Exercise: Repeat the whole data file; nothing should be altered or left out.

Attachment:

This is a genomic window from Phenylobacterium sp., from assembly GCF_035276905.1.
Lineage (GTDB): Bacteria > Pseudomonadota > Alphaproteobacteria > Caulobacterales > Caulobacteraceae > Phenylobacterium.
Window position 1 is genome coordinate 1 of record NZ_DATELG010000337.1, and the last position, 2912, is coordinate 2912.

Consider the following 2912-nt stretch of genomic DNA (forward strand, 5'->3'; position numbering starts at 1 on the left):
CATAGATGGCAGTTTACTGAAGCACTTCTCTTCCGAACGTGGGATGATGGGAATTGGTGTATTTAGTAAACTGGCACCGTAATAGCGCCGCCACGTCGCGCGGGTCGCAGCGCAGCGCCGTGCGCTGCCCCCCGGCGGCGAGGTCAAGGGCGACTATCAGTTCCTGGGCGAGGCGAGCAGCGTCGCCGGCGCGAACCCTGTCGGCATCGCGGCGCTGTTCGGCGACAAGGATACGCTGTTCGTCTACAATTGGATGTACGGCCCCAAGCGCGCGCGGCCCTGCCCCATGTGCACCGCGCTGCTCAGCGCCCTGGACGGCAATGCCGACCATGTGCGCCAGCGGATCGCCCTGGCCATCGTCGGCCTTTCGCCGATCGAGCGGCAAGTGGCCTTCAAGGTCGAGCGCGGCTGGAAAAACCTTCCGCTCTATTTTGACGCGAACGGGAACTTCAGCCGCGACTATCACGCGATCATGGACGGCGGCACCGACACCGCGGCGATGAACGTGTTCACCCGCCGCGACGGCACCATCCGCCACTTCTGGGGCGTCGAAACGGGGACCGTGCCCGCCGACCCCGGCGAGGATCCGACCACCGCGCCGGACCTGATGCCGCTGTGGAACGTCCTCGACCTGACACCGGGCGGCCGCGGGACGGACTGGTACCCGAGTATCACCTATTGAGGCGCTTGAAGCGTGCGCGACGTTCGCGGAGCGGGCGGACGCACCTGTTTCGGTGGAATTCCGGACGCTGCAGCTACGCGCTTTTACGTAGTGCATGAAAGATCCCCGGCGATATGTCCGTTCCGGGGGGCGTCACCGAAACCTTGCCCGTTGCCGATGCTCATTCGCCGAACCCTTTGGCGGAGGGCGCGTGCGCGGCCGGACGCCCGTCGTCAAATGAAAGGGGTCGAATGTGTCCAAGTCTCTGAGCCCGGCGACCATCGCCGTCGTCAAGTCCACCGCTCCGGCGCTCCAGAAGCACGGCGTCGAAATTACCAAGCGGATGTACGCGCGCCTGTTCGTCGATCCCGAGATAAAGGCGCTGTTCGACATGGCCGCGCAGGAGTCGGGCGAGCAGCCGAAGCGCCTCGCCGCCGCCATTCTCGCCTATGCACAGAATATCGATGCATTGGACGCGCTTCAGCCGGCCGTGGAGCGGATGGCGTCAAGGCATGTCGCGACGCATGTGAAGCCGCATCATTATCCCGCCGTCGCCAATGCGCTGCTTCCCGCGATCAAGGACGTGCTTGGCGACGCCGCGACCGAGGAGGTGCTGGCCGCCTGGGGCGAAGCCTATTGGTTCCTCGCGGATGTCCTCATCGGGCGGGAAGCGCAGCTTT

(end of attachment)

This is a genomic window from Phenylobacterium sp., from assembly GCF_035276905.1.
Lineage (GTDB): Bacteria > Pseudomonadota > Alphaproteobacteria > Caulobacterales > Caulobacteraceae > Phenylobacterium.
Window position 1 is genome coordinate 1 of record NZ_DATELG010000337.1, and the last position, 2912, is coordinate 2912.

Consider the following 2912-nt stretch of genomic DNA (forward strand, 5'->3'; position numbering starts at 1 on the left):
CATAGATGGCAGTTTACTGAAGCACTTCTCTTCCGAACGTGGGATGATGGGAATTGGTGTATTTAGTAAACTGGCACCGTAATAGCGCCGCCACGTCGCGCGGGTCGCAGCGCAGCGCCGTGCGCTGCCCCCCGGCGGCGAGGTCAAGGGCGACTATCAGTTCCTGGGCGAGGCGAGCAGCGTCGCCGGCGCGAACCCTGTCGGCATCGCGGCGCTGTTCGGCGACAAGGATACGCTGTTCGTCTACAATTGGATGTACGGCCCCAAGCGCGCGCGGCCCTGCCCCATGTGCACCGCGCTGCTCAGCGCCCTGGACGGCAATGCCGACCATGTGCGCCAGCGGATCGCCCTGGCCATCGTCGGCCTTTCGCCGATCGAGCGGCAAGTGGCCTTCAAGGTCGAGCGCGGCTGGAAAAACCTTCCGCTCTATTTTGACGCGAACGGGAACTTCAGCCGCGACTATCACGCGATCATGGACGGCGGCACCGACACCGCGGCGATGAACGTGTTCACCCGCCGCGACGGCACCATCCGCCACTTCTGGGGCGTCGAAACGGGGACCGTGCCCGCCGACCCCGGCGAGGATCCGACCACCGCGCCGGACCTGATGCCGCTGTGGAACGTCCTCGACCTGACACCGGGCGGCCGCGGGACGGACTGGTACCCGAGTATCACCTATTGAGGCGCTTGAAGCGTGCGCGACGTTCGCGGAGCGGGCGGACGCACCTGTTTCGGTGGAATTCCGGACGCTGCAGCTACGCGCTTTTACGTAGTGCATGAAAGATCCCCGGCGATATGTCCGTTCCGGGGGGCGTCACCGAAACCTTGCCCGTTGCCGATGCTCATTCGCCGAACCCTTTGGCGGAGGGCGCGTGCGCGGCCGGACGCCCGTCGTCAAATGAAAGGGGTCGAATGTGTCCAAGTCTCTGAGCCCGGCGACCATCGCCGTCGTCAAGTCCACCGCTCCGGCGCTCCAGAAGCACGGCGTCGAAATTACCAAGCGGATGTACGCGCGCCTGTTCGTCGATCCCGAGATAAAGGCGCTGTTCGACATGGCCGCGCAGGAGTCGGGCGAGCAGCCGAAGCGCCTCGCCGCCGCCATTCTCGCCTATGCACAGAATATCGATGCATTGGACGCGCTTCAGCCGGCCGTGGAGCGGATGGCGTCAAGGCATGTCGCGACGCATGTGAAGCCGCATCATTATCCCGCCGTCGCCAATGCGCTGCTTCCCGCGATCAAGGACGTGCTTGGCGACGCCGCGACCGAGGAGGTGCTGGCCGCCTGGGGCGAAGCCTATTGGTTCCTCGCGGATGTCCTCATCGGGCGGGAAGCGCAGCTTT